After GOP revolts over border bill, McConnell's future may be in doubt

After GOP revolts over border bill, McConnell's future may be in doubt

After GOP revolts over border bill, McConnell's future may be in doubt

The policy director for an immigration watchdog is slamming the U.S. Senate’s border security bill, which is now likely to die, calling it a sellout to the country and a political giveaway for President Biden.


Latest sanctuary scheme

State agencies in New York have reportedly found about 4,000 entry-level jobs they want to fill with illegal immigrants.

Feere, Jon (CIS) Feere

Jon Feere, director of investigations for CIS, says these people already have federal work permits and are employable by federal law "simply because they came across the border and claimed asylum."

"As we know, this administration is passing out work permits to any illegal alien they can," he notes.

Feere says there are some similarities between New York and California, which has likewise tried to go around laws to hire illegal aliens on a university campus. The difference is it is technically legal in New York's case.

Before it is too late, he advises red states to mandate E-Verify, which would make it difficult for businesses to hire illegal aliens.

But with so-called sanctuary cities looking to hire otherwise unemployable people, Feere predicts employment standards will go down, which he says is "part of a bigger effort about lowering standards everywhere in society."

"We should be raising standards, in my opinion," he says.

The bipartisan border proposal, which took months to negotiate, was praised by Senate Republicans and Senate Democrats at the beginning of the week but, by Tuesday, it appeared to be doomed after House Speaker Mike Johnson said it was dead on arrival.

“This bill is even worse than we expected,” Johnson said.

After being negotiated for months in secret, with Sen. James Lankford leading the GOP side, Senate Republicans pored over the measure and revolted.

“An utter disaster,” Sen. Ted Cruz, writing on Twitter, said of the legislation.

“This is worse than bad negotiation. It’s betrayal,” Sen. Mike Lee, in a Twitter post, similarly complained.

One of the worst and most-cited portions of the bill is allowing 5,000 illegal aliens a day into the U.S. 

Vaughan, Jessica Vaughan

Jessica Vaughan, director of policy studies at the Center for Immigration Studies (CIS), tells AFN she wouldn’t call the legislation a “border security” bill at all.

“[It’s] an asylum expediting bill that provides more incentives for people to come and cross illegally,” she says, “and institutionalizes the disastrous policies of the Biden administration."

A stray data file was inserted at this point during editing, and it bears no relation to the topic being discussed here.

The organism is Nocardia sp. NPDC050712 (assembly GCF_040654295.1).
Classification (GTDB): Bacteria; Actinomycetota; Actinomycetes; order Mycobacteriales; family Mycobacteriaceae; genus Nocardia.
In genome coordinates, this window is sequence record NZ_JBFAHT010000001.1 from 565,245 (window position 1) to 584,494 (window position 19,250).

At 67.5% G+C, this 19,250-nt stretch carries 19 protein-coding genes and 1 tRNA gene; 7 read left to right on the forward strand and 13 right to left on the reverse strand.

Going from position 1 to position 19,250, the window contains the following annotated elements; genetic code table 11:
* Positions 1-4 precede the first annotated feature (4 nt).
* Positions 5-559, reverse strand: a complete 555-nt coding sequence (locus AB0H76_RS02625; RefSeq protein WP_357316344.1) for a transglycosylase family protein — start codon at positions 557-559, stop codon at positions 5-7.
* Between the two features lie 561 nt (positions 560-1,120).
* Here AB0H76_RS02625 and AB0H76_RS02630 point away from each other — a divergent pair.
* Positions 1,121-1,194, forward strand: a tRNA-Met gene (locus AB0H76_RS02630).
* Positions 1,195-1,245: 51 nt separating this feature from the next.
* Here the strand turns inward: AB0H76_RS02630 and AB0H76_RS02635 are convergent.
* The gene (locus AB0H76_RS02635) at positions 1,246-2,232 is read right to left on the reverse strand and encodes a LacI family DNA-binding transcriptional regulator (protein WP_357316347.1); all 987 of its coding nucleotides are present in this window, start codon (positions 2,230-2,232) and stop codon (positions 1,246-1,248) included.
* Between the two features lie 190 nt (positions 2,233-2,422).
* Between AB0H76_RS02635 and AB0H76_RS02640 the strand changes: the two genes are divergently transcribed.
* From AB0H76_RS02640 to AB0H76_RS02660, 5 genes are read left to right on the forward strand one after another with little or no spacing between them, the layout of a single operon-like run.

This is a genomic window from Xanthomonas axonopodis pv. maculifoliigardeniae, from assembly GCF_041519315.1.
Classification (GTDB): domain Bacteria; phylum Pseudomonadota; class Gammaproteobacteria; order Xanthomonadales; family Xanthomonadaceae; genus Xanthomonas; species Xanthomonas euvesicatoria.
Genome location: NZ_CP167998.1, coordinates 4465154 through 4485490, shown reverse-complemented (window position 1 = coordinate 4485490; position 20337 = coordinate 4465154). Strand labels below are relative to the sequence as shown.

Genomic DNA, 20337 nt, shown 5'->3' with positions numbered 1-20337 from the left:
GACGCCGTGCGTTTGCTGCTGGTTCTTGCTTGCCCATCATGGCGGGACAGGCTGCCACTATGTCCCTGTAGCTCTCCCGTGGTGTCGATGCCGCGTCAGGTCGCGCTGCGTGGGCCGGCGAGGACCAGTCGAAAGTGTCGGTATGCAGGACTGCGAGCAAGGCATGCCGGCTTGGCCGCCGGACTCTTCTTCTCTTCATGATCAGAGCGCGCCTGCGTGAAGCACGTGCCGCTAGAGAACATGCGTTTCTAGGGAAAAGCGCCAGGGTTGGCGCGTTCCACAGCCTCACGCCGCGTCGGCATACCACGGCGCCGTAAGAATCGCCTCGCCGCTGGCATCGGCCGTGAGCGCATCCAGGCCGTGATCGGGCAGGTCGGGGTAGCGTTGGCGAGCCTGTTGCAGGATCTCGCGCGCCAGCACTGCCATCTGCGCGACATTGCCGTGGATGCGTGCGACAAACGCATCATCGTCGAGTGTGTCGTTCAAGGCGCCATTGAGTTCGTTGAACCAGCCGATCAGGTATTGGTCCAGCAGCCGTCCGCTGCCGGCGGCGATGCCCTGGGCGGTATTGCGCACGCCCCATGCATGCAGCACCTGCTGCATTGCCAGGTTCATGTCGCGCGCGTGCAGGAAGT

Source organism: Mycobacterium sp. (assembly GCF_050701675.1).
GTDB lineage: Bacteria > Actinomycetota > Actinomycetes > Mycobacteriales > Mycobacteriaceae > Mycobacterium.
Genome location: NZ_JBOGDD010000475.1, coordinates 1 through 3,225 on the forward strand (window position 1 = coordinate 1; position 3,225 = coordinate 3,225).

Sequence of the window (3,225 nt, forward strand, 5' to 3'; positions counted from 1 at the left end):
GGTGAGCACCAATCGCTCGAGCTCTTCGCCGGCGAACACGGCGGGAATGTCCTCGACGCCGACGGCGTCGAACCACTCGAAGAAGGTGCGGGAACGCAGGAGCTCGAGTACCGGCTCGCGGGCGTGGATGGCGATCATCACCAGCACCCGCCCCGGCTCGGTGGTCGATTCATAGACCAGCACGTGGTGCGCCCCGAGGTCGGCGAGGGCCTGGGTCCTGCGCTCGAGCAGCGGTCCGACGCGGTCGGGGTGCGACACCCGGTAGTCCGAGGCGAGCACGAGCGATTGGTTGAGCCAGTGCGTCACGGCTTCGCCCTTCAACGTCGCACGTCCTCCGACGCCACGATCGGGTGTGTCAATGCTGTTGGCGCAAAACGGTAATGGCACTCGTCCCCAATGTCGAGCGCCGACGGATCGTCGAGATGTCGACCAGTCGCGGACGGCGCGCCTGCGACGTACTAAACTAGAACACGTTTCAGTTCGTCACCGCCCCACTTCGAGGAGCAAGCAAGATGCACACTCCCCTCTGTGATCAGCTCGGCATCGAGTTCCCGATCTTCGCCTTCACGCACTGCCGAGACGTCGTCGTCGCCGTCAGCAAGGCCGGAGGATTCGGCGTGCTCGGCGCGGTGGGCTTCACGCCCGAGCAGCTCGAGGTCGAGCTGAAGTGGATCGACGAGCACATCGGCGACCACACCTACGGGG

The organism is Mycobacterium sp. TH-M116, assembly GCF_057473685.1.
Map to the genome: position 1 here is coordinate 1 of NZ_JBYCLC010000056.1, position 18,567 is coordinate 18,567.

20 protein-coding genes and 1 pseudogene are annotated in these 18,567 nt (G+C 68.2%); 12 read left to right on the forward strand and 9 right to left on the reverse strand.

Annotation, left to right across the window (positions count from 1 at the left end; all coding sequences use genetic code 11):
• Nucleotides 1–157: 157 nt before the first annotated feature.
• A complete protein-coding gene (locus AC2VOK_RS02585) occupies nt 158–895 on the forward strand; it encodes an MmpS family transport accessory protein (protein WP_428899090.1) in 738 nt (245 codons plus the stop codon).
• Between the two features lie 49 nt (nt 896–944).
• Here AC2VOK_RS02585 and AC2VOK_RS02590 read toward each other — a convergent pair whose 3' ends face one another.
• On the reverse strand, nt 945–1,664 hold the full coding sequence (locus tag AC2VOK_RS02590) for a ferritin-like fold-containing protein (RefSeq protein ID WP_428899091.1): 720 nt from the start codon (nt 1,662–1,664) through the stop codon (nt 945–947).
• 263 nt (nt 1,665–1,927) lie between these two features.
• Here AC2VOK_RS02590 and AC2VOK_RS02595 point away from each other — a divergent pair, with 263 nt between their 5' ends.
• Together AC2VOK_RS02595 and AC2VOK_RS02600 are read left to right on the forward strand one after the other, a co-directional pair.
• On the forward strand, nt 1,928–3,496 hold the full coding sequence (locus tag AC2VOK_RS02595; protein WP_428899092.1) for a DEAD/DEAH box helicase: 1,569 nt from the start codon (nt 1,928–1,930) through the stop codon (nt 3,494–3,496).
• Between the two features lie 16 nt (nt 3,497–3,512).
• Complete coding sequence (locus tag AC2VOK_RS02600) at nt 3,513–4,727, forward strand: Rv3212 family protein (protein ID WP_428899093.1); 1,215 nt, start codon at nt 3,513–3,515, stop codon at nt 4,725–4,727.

Soon after the bill was reviewed, the political fireworks began on Capitol Hill and now political observers say Lankford has been tossed under the bus by wily House Minority Leader Mitch McConnell.

“It looks to me and to most our members as if we have no real chance here to make a law,” McConnell told reporters Tuesday.

But it was McConnell himself who negotiated behind the scenes with Democrats over the last several months, according to a Federalist story that calls that an “open secret” in Washington.

That may be why Sen. Cruz, also on Tuesday, was suggesting it was time for McConnell to go.

“I think a Republican leader should actually lead this conference and should advance the priorities of Republicans,” said Cruz. 

“I think we can all agree that Sen. Cruz is not a fan,” McConnell, appeared unworried about the blame, told reporters.

Sen. Cruz and other senators did not criticize Lankford, however, according to a Washington Times story.

"This just blew up in Leader McConnell‘s face,” said Wisconsin Sen. Ron Johnson. “This does more harm than good, and that’s not James Lankford’s fault — that’s Leader McConnell‘s fault.”

"I think leadership sent him out on a kamikaze mission, and I think it was very cynical of Republican leadership to do that," Cruz told reporters. 

Bill weakens asylum claim rules

Vaughan and CIS know the ins and outs of U.S. immigration law, which is a bureaucracy of rules and procedures, so CIS legal expert Andrew Arthur pored over the 400-page bill and summarized it in a lengthy post published Monday. In that post, he said the bill’s language about asylum sets up an interview process with a federal immigration officer that weakens the current rigorous process of foreigners being granted asylum protection.

Even an illegal alien whose asylum claim is denied – which is currently most of them – now has a new process to appeal, Arthur points out. So, in reality, few illegal aliens will ever be removed from the country, he writes.

In an op-ed published at The New York Post, CIS executive director Mark Krikorian says the bill “gives automatic work permits to the relatives of certain temporary workers and others, speeds the issuance of work permits to illegal aliens seeking asylum (thus increasing the incentive to come), and provides taxpayer-funded lawyers to certain illegal aliens, which is currently prohibited by law.”

The bill elsewhere creates a new emergency order in which a U.S. president can shut down the border  but also mandates the admission of “a minimum of 1,400 inadmissible aliens each calendar day” if the border is closed, Krikorian points out.

The border bill was also reviewed by immigration watchdog FAIR, or the Federation for American Immigration Reform.

“There was nothing in there that would prevent asylum abuse,” FAIR spokesman Ira Mehlman tells AFN. “There isn’t even anything in there that really would end catch-and-release.”